Election monitoring is typically handled by NGOs and has been a practice after World War II. It is a way for the international community to assess the fairness of elections based on international election standards as well as local laws. The mission of these efforts is to observe and report; there is no direct enforcement by the monitors. Election observation increasingly looks at the entire electoral process over a longer period of time and having a delegation come in just days before the election is probably not as effective. The legitimacy of an election can be affected by the criticism of monitors, so long as they are not biased themselves.

I am well aware of elections in Ukraine. As I have suggested, Ukraine is our ally and is a victim of conflict with Russia and rampant kleptocracy that has plagued this diverse and beautiful country since its independence from the Soviet regime.  I have been approached with questions about election monitors by African specialists, my Ukrainian friends, and previously in the Republic of Georgia where I consulted in connection with the Presidential elections.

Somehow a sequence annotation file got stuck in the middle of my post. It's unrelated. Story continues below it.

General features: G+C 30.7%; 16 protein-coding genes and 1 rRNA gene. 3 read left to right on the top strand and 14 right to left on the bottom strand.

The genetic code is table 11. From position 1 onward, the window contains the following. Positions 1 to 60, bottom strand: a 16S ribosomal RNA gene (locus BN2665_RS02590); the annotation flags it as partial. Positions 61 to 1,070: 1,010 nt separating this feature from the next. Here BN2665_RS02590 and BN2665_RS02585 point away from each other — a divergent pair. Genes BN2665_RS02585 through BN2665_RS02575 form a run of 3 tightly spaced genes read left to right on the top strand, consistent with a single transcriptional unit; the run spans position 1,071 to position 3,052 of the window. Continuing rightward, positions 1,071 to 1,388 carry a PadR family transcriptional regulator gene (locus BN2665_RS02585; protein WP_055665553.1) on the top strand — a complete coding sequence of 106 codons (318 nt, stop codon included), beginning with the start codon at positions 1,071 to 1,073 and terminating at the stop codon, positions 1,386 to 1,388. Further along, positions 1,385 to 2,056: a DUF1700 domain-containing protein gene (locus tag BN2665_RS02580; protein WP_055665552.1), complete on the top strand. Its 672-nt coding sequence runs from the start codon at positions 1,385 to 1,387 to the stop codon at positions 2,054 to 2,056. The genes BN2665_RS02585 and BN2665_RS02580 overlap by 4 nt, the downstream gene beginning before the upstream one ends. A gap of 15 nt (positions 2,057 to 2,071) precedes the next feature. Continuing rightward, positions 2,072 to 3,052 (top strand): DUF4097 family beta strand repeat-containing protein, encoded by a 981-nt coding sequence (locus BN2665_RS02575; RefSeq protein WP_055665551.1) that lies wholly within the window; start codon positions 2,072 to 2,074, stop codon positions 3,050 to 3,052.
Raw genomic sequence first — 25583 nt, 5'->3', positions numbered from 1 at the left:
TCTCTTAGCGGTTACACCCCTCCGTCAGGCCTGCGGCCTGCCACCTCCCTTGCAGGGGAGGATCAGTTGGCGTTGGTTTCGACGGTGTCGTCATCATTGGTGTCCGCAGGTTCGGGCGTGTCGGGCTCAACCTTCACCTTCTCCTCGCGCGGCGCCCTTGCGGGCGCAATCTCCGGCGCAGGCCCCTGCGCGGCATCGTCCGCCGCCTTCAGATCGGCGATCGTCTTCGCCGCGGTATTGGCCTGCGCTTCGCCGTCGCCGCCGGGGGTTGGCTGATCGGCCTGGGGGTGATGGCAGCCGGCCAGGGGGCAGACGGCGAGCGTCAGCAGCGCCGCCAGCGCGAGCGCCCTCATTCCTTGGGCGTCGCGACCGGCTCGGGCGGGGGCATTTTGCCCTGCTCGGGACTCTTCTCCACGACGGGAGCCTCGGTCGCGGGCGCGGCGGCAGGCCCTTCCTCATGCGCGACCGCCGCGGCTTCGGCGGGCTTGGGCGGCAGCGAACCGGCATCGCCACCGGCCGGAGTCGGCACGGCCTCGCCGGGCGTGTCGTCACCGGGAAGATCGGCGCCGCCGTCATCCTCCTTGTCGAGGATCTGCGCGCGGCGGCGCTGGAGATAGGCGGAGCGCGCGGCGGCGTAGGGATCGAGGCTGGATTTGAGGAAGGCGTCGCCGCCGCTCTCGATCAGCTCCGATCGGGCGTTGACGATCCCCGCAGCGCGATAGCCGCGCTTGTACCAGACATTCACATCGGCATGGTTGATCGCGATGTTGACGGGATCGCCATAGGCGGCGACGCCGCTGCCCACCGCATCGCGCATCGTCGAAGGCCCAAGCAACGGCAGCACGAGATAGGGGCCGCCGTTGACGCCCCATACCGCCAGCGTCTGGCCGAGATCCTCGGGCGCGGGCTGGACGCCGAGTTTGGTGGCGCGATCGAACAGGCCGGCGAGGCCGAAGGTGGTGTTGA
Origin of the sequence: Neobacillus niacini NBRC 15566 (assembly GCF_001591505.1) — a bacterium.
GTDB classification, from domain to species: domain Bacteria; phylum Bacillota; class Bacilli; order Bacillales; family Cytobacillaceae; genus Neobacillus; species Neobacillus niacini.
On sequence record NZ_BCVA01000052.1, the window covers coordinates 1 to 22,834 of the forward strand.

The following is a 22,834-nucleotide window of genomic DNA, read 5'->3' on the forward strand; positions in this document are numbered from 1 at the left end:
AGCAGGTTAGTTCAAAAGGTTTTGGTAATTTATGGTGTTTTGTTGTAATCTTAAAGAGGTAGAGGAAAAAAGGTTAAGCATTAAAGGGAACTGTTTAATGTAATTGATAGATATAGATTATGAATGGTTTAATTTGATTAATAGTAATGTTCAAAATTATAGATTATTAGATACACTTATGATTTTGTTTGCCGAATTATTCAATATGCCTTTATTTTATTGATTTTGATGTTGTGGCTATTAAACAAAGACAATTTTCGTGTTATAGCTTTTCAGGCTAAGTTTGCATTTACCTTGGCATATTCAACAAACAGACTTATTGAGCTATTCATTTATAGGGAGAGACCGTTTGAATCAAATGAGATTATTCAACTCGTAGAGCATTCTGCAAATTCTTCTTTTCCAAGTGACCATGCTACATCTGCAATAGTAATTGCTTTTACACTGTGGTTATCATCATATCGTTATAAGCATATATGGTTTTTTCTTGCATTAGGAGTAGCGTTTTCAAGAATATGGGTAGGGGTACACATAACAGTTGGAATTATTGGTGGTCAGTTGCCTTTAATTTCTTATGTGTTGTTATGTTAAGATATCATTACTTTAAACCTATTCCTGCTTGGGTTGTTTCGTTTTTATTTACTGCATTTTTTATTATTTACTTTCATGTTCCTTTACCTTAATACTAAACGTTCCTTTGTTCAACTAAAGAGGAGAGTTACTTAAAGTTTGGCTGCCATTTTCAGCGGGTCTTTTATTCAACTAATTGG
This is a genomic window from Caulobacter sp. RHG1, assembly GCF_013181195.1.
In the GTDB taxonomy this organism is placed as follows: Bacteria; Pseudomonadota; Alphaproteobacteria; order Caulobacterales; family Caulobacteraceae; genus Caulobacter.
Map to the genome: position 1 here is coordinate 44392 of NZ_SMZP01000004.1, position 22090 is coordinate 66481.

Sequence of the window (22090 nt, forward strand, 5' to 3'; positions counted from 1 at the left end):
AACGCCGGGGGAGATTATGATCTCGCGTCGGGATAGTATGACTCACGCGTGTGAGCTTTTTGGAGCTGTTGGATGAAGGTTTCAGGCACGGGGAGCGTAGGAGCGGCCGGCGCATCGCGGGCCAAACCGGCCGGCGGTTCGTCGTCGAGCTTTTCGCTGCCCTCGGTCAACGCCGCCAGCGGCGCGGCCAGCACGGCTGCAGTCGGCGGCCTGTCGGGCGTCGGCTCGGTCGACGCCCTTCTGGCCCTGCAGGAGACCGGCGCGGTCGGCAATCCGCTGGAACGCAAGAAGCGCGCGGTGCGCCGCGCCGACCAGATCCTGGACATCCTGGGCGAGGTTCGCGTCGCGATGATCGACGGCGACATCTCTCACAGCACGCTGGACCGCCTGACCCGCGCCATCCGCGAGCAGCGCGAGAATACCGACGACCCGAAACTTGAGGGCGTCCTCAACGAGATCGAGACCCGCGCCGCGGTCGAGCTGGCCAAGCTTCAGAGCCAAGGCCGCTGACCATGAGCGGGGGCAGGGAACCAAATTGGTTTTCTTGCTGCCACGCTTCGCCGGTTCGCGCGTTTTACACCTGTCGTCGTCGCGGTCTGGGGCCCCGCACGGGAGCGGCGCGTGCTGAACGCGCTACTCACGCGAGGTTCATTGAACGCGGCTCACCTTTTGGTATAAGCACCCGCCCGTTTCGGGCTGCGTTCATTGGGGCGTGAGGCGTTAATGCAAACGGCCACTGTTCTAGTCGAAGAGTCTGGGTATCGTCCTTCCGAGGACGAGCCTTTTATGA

Election monitors are an important part of election integrity in developing democracies. At the same time, they can serve as a facade for dictators or those keen on manipulating elections while softening the reproach of the free world. In other words, they can be a tool in the hands of sore losers or dishonest winners. These are the negative externalities of election monitors that are either bought or manipulated. Therefore, Russian monitors in Ukraine raise the proverbial red flag. There is no rational justification in Russia’s efforts to install its election monitors in Ukraine. This is pure populism. They try to portray Ukraine as a country that does not adhere to the rule of law and international standards for transparency in elections, yet Russia is the aggressor in Ukraine! And it’s not a secret! This action from the Russian’s Foreign Ministry looks like a strategy predicated on provocation.  I am a big adherent to using American election monitors in Ukraine.

Mr. Vanetik, Who are these people? What qualifications do they need to have?

There are reputable organizations that provide these western “services”. National Republican Institute provides election monitors to many former Soviet counties. For Ukraine, the key person at NRI is Stephen Nix. I am confident that Nix and NRI will be involved in your country’s efforts to have election monitoring with integrity.  There is NDI, NRI’s Democratic counterpart.